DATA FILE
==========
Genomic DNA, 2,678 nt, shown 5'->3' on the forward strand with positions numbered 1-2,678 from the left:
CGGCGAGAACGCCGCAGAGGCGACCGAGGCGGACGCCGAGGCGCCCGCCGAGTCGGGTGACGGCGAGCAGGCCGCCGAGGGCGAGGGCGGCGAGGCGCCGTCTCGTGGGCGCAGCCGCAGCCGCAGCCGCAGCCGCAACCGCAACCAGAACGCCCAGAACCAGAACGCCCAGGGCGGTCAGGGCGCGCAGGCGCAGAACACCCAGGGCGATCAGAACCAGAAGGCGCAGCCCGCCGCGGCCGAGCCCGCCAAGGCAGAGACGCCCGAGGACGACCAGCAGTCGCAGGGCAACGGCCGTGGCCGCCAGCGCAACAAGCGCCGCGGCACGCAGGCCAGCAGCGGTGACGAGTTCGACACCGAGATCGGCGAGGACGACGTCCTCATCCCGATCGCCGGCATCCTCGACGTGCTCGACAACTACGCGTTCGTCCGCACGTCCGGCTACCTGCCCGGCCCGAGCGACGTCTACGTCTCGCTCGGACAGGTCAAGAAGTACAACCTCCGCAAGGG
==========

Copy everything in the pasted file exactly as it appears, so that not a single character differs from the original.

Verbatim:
Genomic DNA, 2,678 nt, shown 5'->3' on the forward strand with positions numbered 1-2,678 from the left:
CGGCGAGAACGCCGCAGAGGCGACCGAGGCGGACGCCGAGGCGCCCGCCGAGTCGGGTGACGGCGAGCAGGCCGCCGAGGGCGAGGGCGGCGAGGCGCCGTCTCGTGGGCGCAGCCGCAGCCGCAGCCGCAGCCGCAACCGCAACCAGAACGCCCAGAACCAGAACGCCCAGGGCGGTCAGGGCGCGCAGGCGCAGAACACCCAGGGCGATCAGAACCAGAAGGCGCAGCCCGCCGCGGCCGAGCCCGCCAAGGCAGAGACGCCCGAGGACGACCAGCAGTCGCAGGGCAACGGCCGTGGCCGCCAGCGCAACAAGCGCCGCGGCACGCAGGCCAGCAGCGGTGACGAGTTCGACACCGAGATCGGCGAGGACGACGTCCTCATCCCGATCGCCGGCATCCTCGACGTGCTCGACAACTACGCGTTCGTCCGCACGTCCGGCTACCTGCCCGGCCCGAGCGACGTCTACGTCTCGCTCGGACAGGTCAAGAAGTACAACCTCCGCAAGGG